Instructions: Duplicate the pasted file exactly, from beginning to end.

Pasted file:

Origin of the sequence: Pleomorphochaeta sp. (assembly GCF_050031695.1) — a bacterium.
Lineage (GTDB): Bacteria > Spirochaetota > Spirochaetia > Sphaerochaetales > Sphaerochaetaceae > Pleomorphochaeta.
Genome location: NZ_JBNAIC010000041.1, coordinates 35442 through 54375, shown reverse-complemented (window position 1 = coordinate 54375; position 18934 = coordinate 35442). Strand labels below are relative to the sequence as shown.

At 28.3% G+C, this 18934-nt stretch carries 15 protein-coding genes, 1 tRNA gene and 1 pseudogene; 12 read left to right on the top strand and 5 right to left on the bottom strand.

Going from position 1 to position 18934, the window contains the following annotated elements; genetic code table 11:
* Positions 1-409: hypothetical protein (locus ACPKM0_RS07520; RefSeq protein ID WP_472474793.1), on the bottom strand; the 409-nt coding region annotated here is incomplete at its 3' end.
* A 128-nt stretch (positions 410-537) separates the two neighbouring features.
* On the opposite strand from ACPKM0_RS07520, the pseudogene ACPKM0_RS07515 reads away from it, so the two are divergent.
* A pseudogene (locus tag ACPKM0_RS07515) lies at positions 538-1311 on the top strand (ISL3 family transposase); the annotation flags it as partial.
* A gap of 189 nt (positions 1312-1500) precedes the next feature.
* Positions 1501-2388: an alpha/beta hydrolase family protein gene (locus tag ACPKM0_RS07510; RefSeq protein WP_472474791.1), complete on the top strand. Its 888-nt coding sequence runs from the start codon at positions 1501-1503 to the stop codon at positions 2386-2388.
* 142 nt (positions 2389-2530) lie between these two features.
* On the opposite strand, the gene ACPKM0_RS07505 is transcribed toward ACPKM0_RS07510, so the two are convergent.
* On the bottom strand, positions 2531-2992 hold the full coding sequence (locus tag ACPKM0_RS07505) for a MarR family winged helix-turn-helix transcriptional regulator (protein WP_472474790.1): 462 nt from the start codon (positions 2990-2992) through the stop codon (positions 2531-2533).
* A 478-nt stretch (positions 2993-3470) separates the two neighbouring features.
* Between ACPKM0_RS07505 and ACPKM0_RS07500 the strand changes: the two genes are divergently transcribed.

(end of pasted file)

Origin of the sequence: Pleomorphochaeta sp. (assembly GCF_050031695.1) — a bacterium.
Lineage (GTDB): Bacteria > Spirochaetota > Spirochaetia > Sphaerochaetales > Sphaerochaetaceae > Pleomorphochaeta.
Genome location: NZ_JBNAIC010000041.1, coordinates 35442 through 54375, shown reverse-complemented (window position 1 = coordinate 54375; position 18934 = coordinate 35442). Strand labels below are relative to the sequence as shown.

At 28.3% G+C, this 18934-nt stretch carries 15 protein-coding genes, 1 tRNA gene and 1 pseudogene; 12 read left to right on the top strand and 5 right to left on the bottom strand.

Going from position 1 to position 18934, the window contains the following annotated elements; genetic code table 11:
* Positions 1-409: hypothetical protein (locus ACPKM0_RS07520; RefSeq protein ID WP_472474793.1), on the bottom strand; the 409-nt coding region annotated here is incomplete at its 3' end.
* A 128-nt stretch (positions 410-537) separates the two neighbouring features.
* On the opposite strand from ACPKM0_RS07520, the pseudogene ACPKM0_RS07515 reads away from it, so the two are divergent.
* A pseudogene (locus tag ACPKM0_RS07515) lies at positions 538-1311 on the top strand (ISL3 family transposase); the annotation flags it as partial.
* A gap of 189 nt (positions 1312-1500) precedes the next feature.
* Positions 1501-2388: an alpha/beta hydrolase family protein gene (locus tag ACPKM0_RS07510; RefSeq protein WP_472474791.1), complete on the top strand. Its 888-nt coding sequence runs from the start codon at positions 1501-1503 to the stop codon at positions 2386-2388.
* 142 nt (positions 2389-2530) lie between these two features.
* On the opposite strand, the gene ACPKM0_RS07505 is transcribed toward ACPKM0_RS07510, so the two are convergent.
* On the bottom strand, positions 2531-2992 hold the full coding sequence (locus tag ACPKM0_RS07505) for a MarR family winged helix-turn-helix transcriptional regulator (protein WP_472474790.1): 462 nt from the start codon (positions 2990-2992) through the stop codon (positions 2531-2533).
* A 478-nt stretch (positions 2993-3470) separates the two neighbouring features.
* Between ACPKM0_RS07505 and ACPKM0_RS07500 the strand changes: the two genes are divergently transcribed.